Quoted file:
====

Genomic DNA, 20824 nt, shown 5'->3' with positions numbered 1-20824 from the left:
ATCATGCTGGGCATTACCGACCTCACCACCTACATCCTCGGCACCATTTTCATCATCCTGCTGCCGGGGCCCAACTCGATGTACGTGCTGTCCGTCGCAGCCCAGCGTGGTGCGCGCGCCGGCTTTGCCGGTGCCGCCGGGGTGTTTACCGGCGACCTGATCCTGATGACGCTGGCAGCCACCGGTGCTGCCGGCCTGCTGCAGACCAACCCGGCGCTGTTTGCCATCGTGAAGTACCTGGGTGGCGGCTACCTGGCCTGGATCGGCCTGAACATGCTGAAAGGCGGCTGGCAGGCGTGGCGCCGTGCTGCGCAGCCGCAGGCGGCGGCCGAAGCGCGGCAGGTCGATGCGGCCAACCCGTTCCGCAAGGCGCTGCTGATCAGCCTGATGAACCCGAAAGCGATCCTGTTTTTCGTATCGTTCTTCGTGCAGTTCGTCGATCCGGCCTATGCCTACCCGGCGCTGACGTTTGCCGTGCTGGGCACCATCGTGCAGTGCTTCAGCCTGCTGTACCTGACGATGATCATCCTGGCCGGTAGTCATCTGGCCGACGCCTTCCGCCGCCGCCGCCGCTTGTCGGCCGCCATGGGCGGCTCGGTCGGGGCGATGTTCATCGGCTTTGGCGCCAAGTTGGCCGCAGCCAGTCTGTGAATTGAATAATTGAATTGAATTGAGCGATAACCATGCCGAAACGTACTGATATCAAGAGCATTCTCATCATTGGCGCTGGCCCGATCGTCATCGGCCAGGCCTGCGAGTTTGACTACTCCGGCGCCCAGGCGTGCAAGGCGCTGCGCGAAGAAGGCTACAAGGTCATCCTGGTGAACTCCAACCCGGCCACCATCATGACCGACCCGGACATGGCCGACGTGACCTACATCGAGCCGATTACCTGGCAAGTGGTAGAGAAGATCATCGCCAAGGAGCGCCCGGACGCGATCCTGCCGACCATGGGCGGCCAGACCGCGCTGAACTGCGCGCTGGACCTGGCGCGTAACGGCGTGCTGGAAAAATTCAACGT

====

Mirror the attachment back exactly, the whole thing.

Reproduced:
Genomic DNA, 20824 nt, shown 5'->3' with positions numbered 1-20824 from the left:
ATCATGCTGGGCATTACCGACCTCACCACCTACATCCTCGGCACCATTTTCATCATCCTGCTGCCGGGGCCCAACTCGATGTACGTGCTGTCCGTCGCAGCCCAGCGTGGTGCGCGCGCCGGCTTTGCCGGTGCCGCCGGGGTGTTTACCGGCGACCTGATCCTGATGACGCTGGCAGCCACCGGTGCTGCCGGCCTGCTGCAGACCAACCCGGCGCTGTTTGCCATCGTGAAGTACCTGGGTGGCGGCTACCTGGCCTGGATCGGCCTGAACATGCTGAAAGGCGGCTGGCAGGCGTGGCGCCGTGCTGCGCAGCCGCAGGCGGCGGCCGAAGCGCGGCAGGTCGATGCGGCCAACCCGTTCCGCAAGGCGCTGCTGATCAGCCTGATGAACCCGAAAGCGATCCTGTTTTTCGTATCGTTCTTCGTGCAGTTCGTCGATCCGGCCTATGCCTACCCGGCGCTGACGTTTGCCGTGCTGGGCACCATCGTGCAGTGCTTCAGCCTGCTGTACCTGACGATGATCATCCTGGCCGGTAGTCATCTGGCCGACGCCTTCCGCCGCCGCCGCCGCTTGTCGGCCGCCATGGGCGGCTCGGTCGGGGCGATGTTCATCGGCTTTGGCGCCAAGTTGGCCGCAGCCAGTCTGTGAATTGAATAATTGAATTGAATTGAGCGATAACCATGCCGAAACGTACTGATATCAAGAGCATTCTCATCATTGGCGCTGGCCCGATCGTCATCGGCCAGGCCTGCGAGTTTGACTACTCCGGCGCCCAGGCGTGCAAGGCGCTGCGCGAAGAAGGCTACAAGGTCATCCTGGTGAACTCCAACCCGGCCACCATCATGACCGACCCGGACATGGCCGACGTGACCTACATCGAGCCGATTACCTGGCAAGTGGTAGAGAAGATCATCGCCAAGGAGCGCCCGGACGCGATCCTGCCGACCATGGGCGGCCAGACCGCGCTGAACTGCGCGCTGGACCTGGCGCGTAACGGCGTGCTGGAAAAATTCAACGT